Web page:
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Separate Tables, Please

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For generations, Americans basically had one prominent painting/lithograph of Lee’s surrender at Appomattox on April 9, 1865. The work of Louis Mathieu Guillaume, which was sold at National Park Service bookstores, it showed General Lee sitting amicably at the same table with General Grant.

It was a fiction intended to help reunite the country. It didn’t work very well.

Finally, back in the mid-1980s, the old print was replaced with the one excerpted above by artist Thomas Lovell. It was made from participant descriptions of the actual scene and it is now sold in park service bookstores along with the fictional one. You can take your pick.

This one has the advantage, not only of being accurate, but of helping to explain why North-South political and social animosity endured for more than a hundred years after the war. And in some, mostly minor ways, still does.

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The Guns of 1864

It’s worth remembering, in this sesquicentennial year of the war, that in 1864, as the May issue of the American Rifleman magazine puts it “more and more repeating rifles—[seven-shot] Spencers and ‘sixteen shooter’ Henrys—made their way into Union units.

“The South was being overwhelmed by superior numbers and firepower. If 1863 was the year of the rifle-musket in America’s bloody Civil War, then 1864 was the year of the repeater.”

It’s a bit misleading to refer to these rifles as “repeaters” since they were semiautomatic not fully automatic. But semiautomatic was new and devastating enough.

The dwindling ranks of the 13th Mississippi Regiment, augmented by recovered wounded, late volunteers and a few conscripts, encountered semiautomatics often enough to notice the trend—including at the First Battle of Deep Bottom in July just north of the James River east of Richmond.

There, continues the magazine, dismounted Union cavalry of Gen. Phillip Sheridan, wielding Spencer carbines, “smashed an attack by four Confederate infantry brigades and pushed them from the field in disorder.”

Well, yes, except that the brigades (which included Gen. Joseph Kershaw’s South Carolina, Georgia and Mississippi regiments) were so diminished in numbers that they hardly deserved being called “brigades.”

And while the lever-action, breech-loading Spencers, firing self-contained (primer, powder and bullet in one package) .56-56 copper-rimfire cartridges, carried the day as long as the Rebels were advancing in the open, once they had retreated to their rifle pits to load and aim their single-shot rifled muskets, they halted the Union advance.

The 13th and the rest of the Mississippi Brigade weren’t so lucky in September at Berryville in the Shenandoah Valley. There they again encountered Sheridan’s Spencer-armed cavalrymen but this time, they were not only routed but their brigade commander, Gen. Benjamin Grubb Humphreys, was wounded and went home from the war for good.

Posted in Battles: Berryville, Battles: First Deep Bottom, Gen. Benjamin G. Humphreys | Tagged , , , , , , | 1 Comment

God’s Red Clay

Elaine F. Boatin, a great grandaughter of Private John Nicholas Ford of the Minutemen of Attala, is a distinguished novelist and short story writer whose work is published under the name Elaine Ford. She is finishing a new historical novel about her paternal ancestry’s 19th Century history in Alabama and Mississippi.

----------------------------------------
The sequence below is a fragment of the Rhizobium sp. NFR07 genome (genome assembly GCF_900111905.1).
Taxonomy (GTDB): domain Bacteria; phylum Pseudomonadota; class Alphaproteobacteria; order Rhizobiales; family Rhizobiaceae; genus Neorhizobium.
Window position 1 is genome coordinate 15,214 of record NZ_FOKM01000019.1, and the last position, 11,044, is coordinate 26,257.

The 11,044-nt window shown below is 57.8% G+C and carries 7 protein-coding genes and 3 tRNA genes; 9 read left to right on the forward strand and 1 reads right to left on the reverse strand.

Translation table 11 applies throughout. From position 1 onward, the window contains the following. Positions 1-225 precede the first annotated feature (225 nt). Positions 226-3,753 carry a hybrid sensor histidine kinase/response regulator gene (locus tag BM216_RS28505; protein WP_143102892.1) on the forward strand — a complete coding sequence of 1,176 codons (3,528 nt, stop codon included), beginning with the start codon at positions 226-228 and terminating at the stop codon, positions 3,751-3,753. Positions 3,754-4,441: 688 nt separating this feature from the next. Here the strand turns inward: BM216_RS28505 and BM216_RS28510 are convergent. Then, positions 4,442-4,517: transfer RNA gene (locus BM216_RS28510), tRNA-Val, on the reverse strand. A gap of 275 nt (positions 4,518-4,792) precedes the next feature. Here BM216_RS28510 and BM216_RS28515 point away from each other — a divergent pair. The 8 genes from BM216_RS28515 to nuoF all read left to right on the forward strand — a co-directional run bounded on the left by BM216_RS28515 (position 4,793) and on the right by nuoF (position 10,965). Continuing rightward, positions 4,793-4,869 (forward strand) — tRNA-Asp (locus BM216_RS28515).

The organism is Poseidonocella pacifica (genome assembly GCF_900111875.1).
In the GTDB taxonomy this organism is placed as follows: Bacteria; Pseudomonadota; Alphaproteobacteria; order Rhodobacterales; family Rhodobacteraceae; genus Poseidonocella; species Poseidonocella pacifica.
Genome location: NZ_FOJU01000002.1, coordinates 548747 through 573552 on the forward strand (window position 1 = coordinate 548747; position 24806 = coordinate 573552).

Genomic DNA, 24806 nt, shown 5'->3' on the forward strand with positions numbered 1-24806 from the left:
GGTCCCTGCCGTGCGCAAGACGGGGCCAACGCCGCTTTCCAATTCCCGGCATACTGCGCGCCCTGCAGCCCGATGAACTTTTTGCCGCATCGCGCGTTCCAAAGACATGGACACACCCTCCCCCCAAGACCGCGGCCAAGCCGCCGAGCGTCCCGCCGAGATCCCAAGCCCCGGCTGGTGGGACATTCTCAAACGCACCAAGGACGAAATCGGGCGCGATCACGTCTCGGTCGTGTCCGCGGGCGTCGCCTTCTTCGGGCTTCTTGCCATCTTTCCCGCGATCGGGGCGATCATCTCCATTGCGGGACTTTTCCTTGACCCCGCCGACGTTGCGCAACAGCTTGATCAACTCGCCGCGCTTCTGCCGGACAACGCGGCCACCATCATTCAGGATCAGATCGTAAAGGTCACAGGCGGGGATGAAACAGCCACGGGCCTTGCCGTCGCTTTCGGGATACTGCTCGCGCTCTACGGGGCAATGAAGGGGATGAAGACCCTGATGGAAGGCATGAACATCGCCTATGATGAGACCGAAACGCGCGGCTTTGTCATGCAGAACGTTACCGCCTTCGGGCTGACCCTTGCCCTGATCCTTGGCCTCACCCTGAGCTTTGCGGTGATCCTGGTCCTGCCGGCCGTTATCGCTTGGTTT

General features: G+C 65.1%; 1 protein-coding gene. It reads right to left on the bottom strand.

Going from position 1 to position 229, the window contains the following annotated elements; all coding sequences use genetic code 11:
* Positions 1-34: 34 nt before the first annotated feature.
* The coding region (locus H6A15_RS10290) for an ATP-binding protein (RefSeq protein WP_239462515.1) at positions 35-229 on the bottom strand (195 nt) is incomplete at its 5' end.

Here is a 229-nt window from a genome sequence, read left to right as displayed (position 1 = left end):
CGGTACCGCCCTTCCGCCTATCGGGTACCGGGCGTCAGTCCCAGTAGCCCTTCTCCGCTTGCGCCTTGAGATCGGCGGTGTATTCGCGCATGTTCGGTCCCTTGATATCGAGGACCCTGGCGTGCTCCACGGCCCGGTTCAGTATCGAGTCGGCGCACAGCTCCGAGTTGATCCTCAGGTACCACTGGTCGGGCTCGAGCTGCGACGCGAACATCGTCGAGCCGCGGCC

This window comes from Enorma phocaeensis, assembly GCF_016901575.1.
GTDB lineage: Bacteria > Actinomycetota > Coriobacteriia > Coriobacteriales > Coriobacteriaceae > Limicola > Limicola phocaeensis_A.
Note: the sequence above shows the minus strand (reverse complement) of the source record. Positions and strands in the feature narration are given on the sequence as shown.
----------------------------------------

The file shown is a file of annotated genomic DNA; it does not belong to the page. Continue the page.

The novel, “God’s Red Clay,” includes a chapter on Private Ford’s participation in the 13th’s Leesburg fight in and around Ball’s Bluff in October, 1861, where the Minutemen were commanded by Captain Lorenzo Fletcher, a Mexican War veteran who had recruited most of them back home in Kosciusko, Mississippi.

Although she uses fiction techniques to make her story come alive, Elaine sticks to the known facts about her ancestor, including that he was wounded in the preliminaries to the Ball’s Bluff fight and rescued by a “devoted slave,” probably  the 12-year-old boy, Major, held by his father.

There were other such relationships, slave/servants who, like Major, apparently were sent off to war (starting with the American Revolution) with their young masters and charged with their protection. How devoted they were is open to question.

Here is an excerpt of the story:

“When finally they reach the foot of the slope, they discover a deep ravine. It seems to be at right angles to the direction they’ve been heading. ‘With any luck,’ Fletcher says, ‘this will lead us east to the bluff and the 8th Virginia.’ They clamber down into it, mostly sliding on their bottoms. The going in the ravine is somewhat easier.

“However, they soon understand that it’s not one ravine only, but a series of intersecting ravines wending this way and that. For some reason, Fletcher’s pocket compass is of no use. He keeps staring at the thing, shaking it, swearing. ‘Could be the iron in these here clay walls is confounding it,’ Jim White says.”

Read the rest here.  Elaine is a retired professor of writing and literature at the University of Maine. Her web site at the link also contains a compendium of her other books, including her latest, a collection of short stories reflecting her wide experiences.

Posted in Battles: Leesburg, The Minute Men of Attala | Tagged , , , , , | 1 Comment

Dixie & The Bonnie Blue Flag

This is the music and the way it was played, i.e. by a brass band, that the men of the 13th heard  before, during and even after the war for the ones who had survived. Nowadays Political Correctness has pretty much stopped it from being played in public. Fortunately, we have YouTube to compensate.